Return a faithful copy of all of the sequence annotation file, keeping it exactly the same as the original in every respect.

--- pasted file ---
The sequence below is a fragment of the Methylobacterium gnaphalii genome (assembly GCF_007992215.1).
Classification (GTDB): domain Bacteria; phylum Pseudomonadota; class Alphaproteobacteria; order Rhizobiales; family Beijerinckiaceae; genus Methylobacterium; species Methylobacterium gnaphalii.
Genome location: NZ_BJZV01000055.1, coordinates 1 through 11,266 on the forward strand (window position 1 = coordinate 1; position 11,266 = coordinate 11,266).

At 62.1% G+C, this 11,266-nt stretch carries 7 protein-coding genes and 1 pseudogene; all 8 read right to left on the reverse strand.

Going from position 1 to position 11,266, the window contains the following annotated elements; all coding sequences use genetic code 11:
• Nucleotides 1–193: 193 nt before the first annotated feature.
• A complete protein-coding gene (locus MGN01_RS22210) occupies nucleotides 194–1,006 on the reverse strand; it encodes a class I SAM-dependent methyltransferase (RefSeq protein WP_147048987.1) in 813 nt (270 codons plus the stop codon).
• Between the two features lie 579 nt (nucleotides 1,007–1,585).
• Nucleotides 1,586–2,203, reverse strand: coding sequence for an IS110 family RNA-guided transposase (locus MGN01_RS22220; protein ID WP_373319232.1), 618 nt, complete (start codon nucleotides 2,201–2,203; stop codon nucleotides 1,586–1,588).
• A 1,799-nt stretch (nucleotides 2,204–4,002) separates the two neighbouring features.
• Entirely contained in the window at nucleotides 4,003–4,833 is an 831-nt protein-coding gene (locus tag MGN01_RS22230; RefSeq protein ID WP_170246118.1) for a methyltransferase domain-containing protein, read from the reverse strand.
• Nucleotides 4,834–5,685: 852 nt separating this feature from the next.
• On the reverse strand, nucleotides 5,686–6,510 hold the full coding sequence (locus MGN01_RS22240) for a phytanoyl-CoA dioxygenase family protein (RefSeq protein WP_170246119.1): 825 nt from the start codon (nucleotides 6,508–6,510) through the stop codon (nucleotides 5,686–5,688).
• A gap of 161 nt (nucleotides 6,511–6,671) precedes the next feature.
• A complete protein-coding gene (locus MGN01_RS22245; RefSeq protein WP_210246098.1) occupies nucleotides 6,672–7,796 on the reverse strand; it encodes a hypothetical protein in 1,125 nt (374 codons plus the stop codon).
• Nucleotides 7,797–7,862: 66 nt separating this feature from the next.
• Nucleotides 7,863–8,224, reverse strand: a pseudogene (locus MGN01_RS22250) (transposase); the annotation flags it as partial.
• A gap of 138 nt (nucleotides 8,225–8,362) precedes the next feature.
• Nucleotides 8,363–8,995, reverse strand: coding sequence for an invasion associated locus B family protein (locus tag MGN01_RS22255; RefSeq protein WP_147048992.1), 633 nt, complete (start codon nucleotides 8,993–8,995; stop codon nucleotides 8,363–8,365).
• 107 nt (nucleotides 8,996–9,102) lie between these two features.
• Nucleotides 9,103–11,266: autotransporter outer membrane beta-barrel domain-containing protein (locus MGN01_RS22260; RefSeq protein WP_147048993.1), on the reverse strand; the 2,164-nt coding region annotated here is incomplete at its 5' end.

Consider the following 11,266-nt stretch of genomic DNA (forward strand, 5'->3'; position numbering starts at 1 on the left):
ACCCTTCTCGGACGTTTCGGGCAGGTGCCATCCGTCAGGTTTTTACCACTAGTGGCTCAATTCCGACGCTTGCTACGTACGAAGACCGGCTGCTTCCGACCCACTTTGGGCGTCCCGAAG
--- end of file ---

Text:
The sequence below is a fragment of the Methylobacterium gnaphalii genome (assembly GCF_007992215.1).
Classification (GTDB): domain Bacteria; phylum Pseudomonadota; class Alphaproteobacteria; order Rhizobiales; family Beijerinckiaceae; genus Methylobacterium; species Methylobacterium gnaphalii.
Genome location: NZ_BJZV01000055.1, coordinates 1 through 11,266 on the forward strand (window position 1 = coordinate 1; position 11,266 = coordinate 11,266).

At 62.1% G+C, this 11,266-nt stretch carries 7 protein-coding genes and 1 pseudogene; all 8 read right to left on the reverse strand.

Going from position 1 to position 11,266, the window contains the following annotated elements; all coding sequences use genetic code 11:
• Nucleotides 1–193: 193 nt before the first annotated feature.
• A complete protein-coding gene (locus MGN01_RS22210) occupies nucleotides 194–1,006 on the reverse strand; it encodes a class I SAM-dependent methyltransferase (RefSeq protein WP_147048987.1) in 813 nt (270 codons plus the stop codon).
• Between the two features lie 579 nt (nucleotides 1,007–1,585).
• Nucleotides 1,586–2,203, reverse strand: coding sequence for an IS110 family RNA-guided transposase (locus MGN01_RS22220; protein ID WP_373319232.1), 618 nt, complete (start codon nucleotides 2,201–2,203; stop codon nucleotides 1,586–1,588).
• A 1,799-nt stretch (nucleotides 2,204–4,002) separates the two neighbouring features.
• Entirely contained in the window at nucleotides 4,003–4,833 is an 831-nt protein-coding gene (locus tag MGN01_RS22230; RefSeq protein ID WP_170246118.1) for a methyltransferase domain-containing protein, read from the reverse strand.
• Nucleotides 4,834–5,685: 852 nt separating this feature from the next.
• On the reverse strand, nucleotides 5,686–6,510 hold the full coding sequence (locus MGN01_RS22240) for a phytanoyl-CoA dioxygenase family protein (RefSeq protein WP_170246119.1): 825 nt from the start codon (nucleotides 6,508–6,510) through the stop codon (nucleotides 5,686–5,688).
• A gap of 161 nt (nucleotides 6,511–6,671) precedes the next feature.
• A complete protein-coding gene (locus MGN01_RS22245; RefSeq protein WP_210246098.1) occupies nucleotides 6,672–7,796 on the reverse strand; it encodes a hypothetical protein in 1,125 nt (374 codons plus the stop codon).
• Nucleotides 7,797–7,862: 66 nt separating this feature from the next.
• Nucleotides 7,863–8,224, reverse strand: a pseudogene (locus MGN01_RS22250) (transposase); the annotation flags it as partial.
• A gap of 138 nt (nucleotides 8,225–8,362) precedes the next feature.
• Nucleotides 8,363–8,995, reverse strand: coding sequence for an invasion associated locus B family protein (locus tag MGN01_RS22255; RefSeq protein WP_147048992.1), 633 nt, complete (start codon nucleotides 8,993–8,995; stop codon nucleotides 8,363–8,365).
• 107 nt (nucleotides 8,996–9,102) lie between these two features.
• Nucleotides 9,103–11,266: autotransporter outer membrane beta-barrel domain-containing protein (locus MGN01_RS22260; RefSeq protein WP_147048993.1), on the reverse strand; the 2,164-nt coding region annotated here is incomplete at its 5' end.

Consider the following 11,266-nt stretch of genomic DNA (forward strand, 5'->3'; position numbering starts at 1 on the left):
ACCCTTCTCGGACGTTTCGGGCAGGTGCCATCCGTCAGGTTTTTACCACTAGTGGCTCAATTCCGACGCTTGCTACGTACGAAGACCGGCTGCTTCCGACCCACTTTGGGCGTCCCGAAG